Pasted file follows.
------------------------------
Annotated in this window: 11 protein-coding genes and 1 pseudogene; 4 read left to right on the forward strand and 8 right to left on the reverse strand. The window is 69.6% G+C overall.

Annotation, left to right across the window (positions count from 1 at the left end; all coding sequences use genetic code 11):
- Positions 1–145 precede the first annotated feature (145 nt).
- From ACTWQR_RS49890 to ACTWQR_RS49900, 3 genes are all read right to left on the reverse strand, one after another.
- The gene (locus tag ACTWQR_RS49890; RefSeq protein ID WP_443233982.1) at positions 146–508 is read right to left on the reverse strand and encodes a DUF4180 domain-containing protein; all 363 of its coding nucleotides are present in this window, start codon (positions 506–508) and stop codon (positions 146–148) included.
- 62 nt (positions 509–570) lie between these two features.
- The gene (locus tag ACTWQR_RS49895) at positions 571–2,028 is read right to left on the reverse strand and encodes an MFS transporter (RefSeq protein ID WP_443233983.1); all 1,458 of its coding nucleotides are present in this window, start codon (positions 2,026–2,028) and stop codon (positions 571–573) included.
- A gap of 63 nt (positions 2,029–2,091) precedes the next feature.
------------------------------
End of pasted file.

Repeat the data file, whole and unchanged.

Annotated in this window: 11 protein-coding genes and 1 pseudogene; 4 read left to right on the forward strand and 8 right to left on the reverse strand. The window is 69.6% G+C overall.

Annotation, left to right across the window (positions count from 1 at the left end; all coding sequences use genetic code 11):
- Positions 1–145 precede the first annotated feature (145 nt).
- From ACTWQR_RS49890 to ACTWQR_RS49900, 3 genes are all read right to left on the reverse strand, one after another.
- The gene (locus tag ACTWQR_RS49890; RefSeq protein ID WP_443233982.1) at positions 146–508 is read right to left on the reverse strand and encodes a DUF4180 domain-containing protein; all 363 of its coding nucleotides are present in this window, start codon (positions 506–508) and stop codon (positions 146–148) included.
- 62 nt (positions 509–570) lie between these two features.
- The gene (locus tag ACTWQR_RS49895) at positions 571–2,028 is read right to left on the reverse strand and encodes an MFS transporter (RefSeq protein ID WP_443233983.1); all 1,458 of its coding nucleotides are present in this window, start codon (positions 2,026–2,028) and stop codon (positions 571–573) included.
- A gap of 63 nt (positions 2,029–2,091) precedes the next feature.